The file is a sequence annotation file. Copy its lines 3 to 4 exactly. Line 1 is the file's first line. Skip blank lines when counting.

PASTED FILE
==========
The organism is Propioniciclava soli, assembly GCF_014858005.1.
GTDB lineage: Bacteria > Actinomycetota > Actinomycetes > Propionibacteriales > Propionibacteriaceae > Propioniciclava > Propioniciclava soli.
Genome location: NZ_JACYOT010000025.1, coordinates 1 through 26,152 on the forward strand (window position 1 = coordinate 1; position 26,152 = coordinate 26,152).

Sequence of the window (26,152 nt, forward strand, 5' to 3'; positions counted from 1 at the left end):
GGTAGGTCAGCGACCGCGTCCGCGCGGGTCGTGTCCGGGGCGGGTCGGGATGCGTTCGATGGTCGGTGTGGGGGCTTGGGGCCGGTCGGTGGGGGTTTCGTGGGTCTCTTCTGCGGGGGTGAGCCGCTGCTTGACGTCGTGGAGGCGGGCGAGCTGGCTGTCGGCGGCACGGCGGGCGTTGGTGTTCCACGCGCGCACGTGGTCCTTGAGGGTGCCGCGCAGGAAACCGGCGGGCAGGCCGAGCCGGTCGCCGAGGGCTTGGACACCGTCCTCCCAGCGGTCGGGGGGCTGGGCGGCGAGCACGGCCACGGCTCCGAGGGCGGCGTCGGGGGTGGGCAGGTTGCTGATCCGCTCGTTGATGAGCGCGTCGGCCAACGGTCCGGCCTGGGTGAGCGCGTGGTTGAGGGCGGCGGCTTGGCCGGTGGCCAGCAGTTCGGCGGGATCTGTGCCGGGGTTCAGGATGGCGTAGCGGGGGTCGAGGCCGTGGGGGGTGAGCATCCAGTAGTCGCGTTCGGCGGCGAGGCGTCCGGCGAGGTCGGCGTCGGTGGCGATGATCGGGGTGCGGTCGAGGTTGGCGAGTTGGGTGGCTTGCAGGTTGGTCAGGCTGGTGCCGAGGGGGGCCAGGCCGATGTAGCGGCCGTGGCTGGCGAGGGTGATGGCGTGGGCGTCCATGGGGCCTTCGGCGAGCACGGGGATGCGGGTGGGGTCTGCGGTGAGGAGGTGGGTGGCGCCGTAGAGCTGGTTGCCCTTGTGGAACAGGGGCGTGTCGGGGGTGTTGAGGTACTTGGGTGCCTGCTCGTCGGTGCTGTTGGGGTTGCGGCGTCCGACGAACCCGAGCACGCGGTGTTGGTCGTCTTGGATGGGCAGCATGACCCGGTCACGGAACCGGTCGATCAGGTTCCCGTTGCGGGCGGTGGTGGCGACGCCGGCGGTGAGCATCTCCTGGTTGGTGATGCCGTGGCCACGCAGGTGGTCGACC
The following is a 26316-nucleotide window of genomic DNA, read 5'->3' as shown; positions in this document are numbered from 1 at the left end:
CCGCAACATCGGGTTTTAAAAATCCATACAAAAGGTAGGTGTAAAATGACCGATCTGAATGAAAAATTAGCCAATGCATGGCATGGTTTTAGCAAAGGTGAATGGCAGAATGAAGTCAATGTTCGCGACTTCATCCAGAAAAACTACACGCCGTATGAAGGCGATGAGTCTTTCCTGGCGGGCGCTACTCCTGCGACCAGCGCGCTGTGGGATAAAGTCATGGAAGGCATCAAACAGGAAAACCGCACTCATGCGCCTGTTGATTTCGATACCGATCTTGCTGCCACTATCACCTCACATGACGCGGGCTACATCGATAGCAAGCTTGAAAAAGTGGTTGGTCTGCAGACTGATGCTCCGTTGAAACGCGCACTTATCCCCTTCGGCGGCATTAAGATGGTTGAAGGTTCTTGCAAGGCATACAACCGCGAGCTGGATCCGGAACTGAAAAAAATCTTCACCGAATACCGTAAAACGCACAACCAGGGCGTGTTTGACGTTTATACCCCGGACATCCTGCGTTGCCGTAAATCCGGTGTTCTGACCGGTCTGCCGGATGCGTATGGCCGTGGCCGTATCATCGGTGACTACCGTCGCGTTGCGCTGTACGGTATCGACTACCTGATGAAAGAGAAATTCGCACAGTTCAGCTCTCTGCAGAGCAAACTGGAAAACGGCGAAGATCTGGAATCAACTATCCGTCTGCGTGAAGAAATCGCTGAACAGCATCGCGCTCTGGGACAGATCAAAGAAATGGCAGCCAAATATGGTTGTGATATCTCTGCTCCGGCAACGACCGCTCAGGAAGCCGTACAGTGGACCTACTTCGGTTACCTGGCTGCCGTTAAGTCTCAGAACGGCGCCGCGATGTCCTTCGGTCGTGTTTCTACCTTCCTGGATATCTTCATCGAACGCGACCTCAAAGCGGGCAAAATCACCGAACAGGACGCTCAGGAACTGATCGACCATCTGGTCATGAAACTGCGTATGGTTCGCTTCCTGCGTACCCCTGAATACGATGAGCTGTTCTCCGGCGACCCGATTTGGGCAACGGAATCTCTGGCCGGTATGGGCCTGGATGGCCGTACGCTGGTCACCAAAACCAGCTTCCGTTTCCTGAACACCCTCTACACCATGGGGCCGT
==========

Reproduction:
Genome location: NZ_JACYOT010000025.1, coordinates 1 through 26,152 on the forward strand (window position 1 = coordinate 1; position 26,152 = coordinate 26,152).

Sequence of the window (26,152 nt, forward strand, 5' to 3'; positions counted from 1 at the left end):